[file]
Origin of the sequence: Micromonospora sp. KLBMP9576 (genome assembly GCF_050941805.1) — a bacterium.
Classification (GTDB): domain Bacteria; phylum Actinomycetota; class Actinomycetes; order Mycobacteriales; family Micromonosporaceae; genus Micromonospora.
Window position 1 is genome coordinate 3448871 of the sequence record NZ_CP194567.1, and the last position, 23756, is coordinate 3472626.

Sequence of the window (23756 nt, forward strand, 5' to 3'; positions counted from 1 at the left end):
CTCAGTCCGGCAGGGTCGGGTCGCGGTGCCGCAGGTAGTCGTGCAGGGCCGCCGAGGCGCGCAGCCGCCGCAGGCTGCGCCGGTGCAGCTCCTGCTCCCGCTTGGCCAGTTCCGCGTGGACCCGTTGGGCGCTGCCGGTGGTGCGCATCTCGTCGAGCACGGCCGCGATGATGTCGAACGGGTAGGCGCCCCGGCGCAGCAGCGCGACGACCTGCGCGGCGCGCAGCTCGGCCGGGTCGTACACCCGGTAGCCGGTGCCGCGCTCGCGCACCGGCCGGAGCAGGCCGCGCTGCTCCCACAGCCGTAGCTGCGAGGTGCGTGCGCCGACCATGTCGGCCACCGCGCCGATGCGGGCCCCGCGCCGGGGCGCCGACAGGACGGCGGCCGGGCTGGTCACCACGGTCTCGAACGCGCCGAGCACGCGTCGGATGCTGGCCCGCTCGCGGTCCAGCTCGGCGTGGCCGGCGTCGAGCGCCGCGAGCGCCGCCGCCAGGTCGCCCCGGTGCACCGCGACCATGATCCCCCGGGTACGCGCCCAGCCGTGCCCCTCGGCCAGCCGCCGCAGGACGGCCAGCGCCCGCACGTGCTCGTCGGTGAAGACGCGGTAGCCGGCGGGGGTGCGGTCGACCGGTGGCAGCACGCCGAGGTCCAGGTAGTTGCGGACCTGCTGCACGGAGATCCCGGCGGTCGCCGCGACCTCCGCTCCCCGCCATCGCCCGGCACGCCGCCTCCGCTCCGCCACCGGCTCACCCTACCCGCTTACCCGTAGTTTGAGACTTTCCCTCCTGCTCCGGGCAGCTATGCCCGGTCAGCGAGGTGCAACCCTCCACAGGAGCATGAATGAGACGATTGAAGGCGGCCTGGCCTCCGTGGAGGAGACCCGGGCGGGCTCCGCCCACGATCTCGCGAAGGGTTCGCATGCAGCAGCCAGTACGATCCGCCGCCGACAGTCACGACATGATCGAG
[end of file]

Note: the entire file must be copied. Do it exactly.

Origin of the sequence: Micromonospora sp. KLBMP9576 (genome assembly GCF_050941805.1) — a bacterium.
Classification (GTDB): domain Bacteria; phylum Actinomycetota; class Actinomycetes; order Mycobacteriales; family Micromonosporaceae; genus Micromonospora.
Window position 1 is genome coordinate 3448871 of the sequence record NZ_CP194567.1, and the last position, 23756, is coordinate 3472626.

Sequence of the window (23756 nt, forward strand, 5' to 3'; positions counted from 1 at the left end):
CTCAGTCCGGCAGGGTCGGGTCGCGGTGCCGCAGGTAGTCGTGCAGGGCCGCCGAGGCGCGCAGCCGCCGCAGGCTGCGCCGGTGCAGCTCCTGCTCCCGCTTGGCCAGTTCCGCGTGGACCCGTTGGGCGCTGCCGGTGGTGCGCATCTCGTCGAGCACGGCCGCGATGATGTCGAACGGGTAGGCGCCCCGGCGCAGCAGCGCGACGACCTGCGCGGCGCGCAGCTCGGCCGGGTCGTACACCCGGTAGCCGGTGCCGCGCTCGCGCACCGGCCGGAGCAGGCCGCGCTGCTCCCACAGCCGTAGCTGCGAGGTGCGTGCGCCGACCATGTCGGCCACCGCGCCGATGCGGGCCCCGCGCCGGGGCGCCGACAGGACGGCGGCCGGGCTGGTCACCACGGTCTCGAACGCGCCGAGCACGCGTCGGATGCTGGCCCGCTCGCGGTCCAGCTCGGCGTGGCCGGCGTCGAGCGCCGCGAGCGCCGCCGCCAGGTCGCCCCGGTGCACCGCGACCATGATCCCCCGGGTACGCGCCCAGCCGTGCCCCTCGGCCAGCCGCCGCAGGACGGCCAGCGCCCGCACGTGCTCGTCGGTGAAGACGCGGTAGCCGGCGGGGGTGCGGTCGACCGGTGGCAGCACGCCGAGGTCCAGGTAGTTGCGGACCTGCTGCACGGAGATCCCGGCGGTCGCCGCGACCTCCGCTCCCCGCCATCGCCCGGCACGCCGCCTCCGCTCCGCCACCGGCTCACCCTACCCGCTTACCCGTAGTTTGAGACTTTCCCTCCTGCTCCGGGCAGCTATGCCCGGTCAGCGAGGTGCAACCCTCCACAGGAGCATGAATGAGACGATTGAAGGCGGCCTGGCCTCCGTGGAGGAGACCCGGGCGGGCTCCGCCCACGATCTCGCGAAGGGTTCGCATGCAGCAGCCAGTACGATCCGCCGCCGACAGTCACGACATGATCGAG